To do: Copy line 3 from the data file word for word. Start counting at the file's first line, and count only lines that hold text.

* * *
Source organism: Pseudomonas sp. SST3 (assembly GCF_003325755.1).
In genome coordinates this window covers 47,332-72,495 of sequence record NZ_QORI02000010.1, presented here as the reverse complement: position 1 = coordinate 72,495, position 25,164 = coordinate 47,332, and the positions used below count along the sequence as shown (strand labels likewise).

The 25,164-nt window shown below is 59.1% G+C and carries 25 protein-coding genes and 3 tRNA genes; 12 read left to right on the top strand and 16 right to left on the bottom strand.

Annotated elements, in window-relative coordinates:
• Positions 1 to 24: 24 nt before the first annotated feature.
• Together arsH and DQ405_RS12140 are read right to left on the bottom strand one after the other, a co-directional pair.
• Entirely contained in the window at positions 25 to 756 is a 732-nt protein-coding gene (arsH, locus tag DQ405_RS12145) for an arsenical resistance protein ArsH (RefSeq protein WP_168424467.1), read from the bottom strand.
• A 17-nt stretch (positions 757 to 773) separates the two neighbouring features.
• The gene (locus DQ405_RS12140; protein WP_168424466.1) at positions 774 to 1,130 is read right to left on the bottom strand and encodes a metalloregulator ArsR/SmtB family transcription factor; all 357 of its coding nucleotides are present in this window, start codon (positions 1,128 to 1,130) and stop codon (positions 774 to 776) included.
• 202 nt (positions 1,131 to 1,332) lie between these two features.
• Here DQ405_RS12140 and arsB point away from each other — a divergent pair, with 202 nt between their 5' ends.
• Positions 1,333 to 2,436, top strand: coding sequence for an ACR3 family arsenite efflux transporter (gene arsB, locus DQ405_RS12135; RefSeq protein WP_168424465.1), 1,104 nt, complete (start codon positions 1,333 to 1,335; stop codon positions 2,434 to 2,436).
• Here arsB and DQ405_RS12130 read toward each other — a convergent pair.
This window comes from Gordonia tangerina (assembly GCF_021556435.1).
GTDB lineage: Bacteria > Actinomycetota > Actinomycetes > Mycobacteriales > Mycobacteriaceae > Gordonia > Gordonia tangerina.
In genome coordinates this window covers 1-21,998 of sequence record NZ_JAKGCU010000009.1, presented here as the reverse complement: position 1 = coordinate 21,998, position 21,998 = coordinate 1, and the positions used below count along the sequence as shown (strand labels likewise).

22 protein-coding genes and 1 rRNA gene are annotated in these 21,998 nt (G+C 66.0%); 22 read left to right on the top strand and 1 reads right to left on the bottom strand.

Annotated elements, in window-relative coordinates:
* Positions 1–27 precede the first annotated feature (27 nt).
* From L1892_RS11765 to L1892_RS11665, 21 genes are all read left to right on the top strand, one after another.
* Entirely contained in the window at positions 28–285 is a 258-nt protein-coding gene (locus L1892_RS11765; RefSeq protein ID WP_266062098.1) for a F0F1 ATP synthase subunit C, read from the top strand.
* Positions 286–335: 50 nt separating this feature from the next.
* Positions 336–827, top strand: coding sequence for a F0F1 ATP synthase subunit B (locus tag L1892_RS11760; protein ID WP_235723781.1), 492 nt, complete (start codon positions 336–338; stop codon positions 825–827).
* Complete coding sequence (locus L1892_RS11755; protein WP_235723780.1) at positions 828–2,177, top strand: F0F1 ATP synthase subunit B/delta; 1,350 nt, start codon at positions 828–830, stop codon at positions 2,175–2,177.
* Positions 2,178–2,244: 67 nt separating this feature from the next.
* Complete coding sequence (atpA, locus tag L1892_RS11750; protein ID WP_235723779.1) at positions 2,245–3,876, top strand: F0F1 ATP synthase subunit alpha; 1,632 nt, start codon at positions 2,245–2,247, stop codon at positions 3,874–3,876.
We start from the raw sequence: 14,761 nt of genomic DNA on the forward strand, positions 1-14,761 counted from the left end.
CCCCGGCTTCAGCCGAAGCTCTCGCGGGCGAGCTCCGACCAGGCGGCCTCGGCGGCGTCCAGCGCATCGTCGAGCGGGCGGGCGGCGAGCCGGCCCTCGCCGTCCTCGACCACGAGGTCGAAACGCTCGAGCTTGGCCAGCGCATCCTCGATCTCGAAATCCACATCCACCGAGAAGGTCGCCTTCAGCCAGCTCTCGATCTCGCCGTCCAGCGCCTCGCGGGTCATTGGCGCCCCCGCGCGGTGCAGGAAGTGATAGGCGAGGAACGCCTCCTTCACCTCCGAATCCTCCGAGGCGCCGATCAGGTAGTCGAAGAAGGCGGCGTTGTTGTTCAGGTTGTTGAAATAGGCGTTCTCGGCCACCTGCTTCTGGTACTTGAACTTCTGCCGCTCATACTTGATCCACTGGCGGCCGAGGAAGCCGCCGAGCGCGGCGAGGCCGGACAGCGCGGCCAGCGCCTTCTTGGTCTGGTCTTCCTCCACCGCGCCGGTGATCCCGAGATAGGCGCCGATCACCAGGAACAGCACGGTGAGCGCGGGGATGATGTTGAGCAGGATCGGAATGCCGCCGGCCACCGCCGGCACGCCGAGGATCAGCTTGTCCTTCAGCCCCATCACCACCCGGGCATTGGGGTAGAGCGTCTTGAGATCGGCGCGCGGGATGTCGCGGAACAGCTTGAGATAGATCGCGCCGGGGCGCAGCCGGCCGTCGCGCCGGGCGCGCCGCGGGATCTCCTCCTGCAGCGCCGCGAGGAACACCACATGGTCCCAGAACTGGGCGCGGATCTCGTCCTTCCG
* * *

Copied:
The 25,164-nt window shown below is 59.1% G+C and carries 25 protein-coding genes and 3 tRNA genes; 12 read left to right on the top strand and 16 right to left on the bottom strand.